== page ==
Background and study aims: Unsedated endoscopy with ultrathin endoscopes has been shown to be an alternative to conventional endoscopy. This technique would appear to be an ideal way to screen for varices, but there is scant data for unsedated endoscopy in patients with cirrhosis. The aims of this pilot study were to evaluate whether unsedated endoscopy can be used to screen for varices and to determine how well it is tolerated in patients with hepatic dysfunction. Patients and methods: We prospectively evaluated unsedated esophagoscopy in 15 patients with cirrhosis who were candidates for beta-adrenergic-antagonist therapy. Patients with cirrhosis without gastrointestinal bleeding or contraindications to beta-adrenergic-antagonist therapy gave consent to the procedure. The presence and size of varices and the procedure time were recorded. After the procedure, patients tolerance, as gauged by questionnaire and willingness to repeat, was assessed. Results: All patients tolerated the procedure without significant discomport. The mean time of the procedure was 2 minutes. Esophageal varices were found in nine of 15 patients. Of these, one patient with Child-Pugh class C cirrhosis had large varices and was started on propranolol. Conclusions: Unsedated esophagoscopy in patients with cirrhosis appears to be well tolerated. Given both potential safety and cost benefits over conventional endoscopy, this could be a useful method for screening for varices. A randomized trial comparing this method with standard endoscopy is warranted.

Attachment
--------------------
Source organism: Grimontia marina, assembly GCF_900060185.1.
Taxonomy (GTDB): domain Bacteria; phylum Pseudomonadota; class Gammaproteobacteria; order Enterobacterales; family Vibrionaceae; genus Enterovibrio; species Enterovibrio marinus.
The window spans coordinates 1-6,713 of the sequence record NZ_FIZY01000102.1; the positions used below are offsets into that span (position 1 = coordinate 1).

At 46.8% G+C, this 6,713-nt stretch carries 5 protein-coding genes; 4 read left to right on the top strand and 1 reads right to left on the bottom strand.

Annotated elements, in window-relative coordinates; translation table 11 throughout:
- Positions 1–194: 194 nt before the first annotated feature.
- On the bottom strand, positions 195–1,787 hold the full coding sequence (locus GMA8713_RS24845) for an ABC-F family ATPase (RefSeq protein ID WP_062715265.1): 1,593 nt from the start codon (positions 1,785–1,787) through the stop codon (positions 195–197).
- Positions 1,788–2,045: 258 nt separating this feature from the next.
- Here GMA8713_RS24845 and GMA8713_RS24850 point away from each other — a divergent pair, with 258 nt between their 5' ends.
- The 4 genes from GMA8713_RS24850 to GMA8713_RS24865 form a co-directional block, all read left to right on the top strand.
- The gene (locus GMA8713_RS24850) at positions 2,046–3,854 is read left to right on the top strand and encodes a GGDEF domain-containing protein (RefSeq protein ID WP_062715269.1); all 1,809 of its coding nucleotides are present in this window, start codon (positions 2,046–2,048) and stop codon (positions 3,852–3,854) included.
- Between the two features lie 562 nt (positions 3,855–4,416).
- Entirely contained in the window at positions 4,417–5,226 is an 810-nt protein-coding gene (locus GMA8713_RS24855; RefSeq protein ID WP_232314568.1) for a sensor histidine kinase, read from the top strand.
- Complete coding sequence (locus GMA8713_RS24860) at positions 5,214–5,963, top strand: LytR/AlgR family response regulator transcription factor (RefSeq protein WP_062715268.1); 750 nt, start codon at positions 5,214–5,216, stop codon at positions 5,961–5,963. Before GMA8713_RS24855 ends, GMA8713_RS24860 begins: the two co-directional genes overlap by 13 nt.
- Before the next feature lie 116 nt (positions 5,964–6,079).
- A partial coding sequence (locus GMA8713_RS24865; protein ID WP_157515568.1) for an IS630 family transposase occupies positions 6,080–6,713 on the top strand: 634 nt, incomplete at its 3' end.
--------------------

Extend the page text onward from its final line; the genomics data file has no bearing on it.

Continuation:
ASJC Scopus subject areas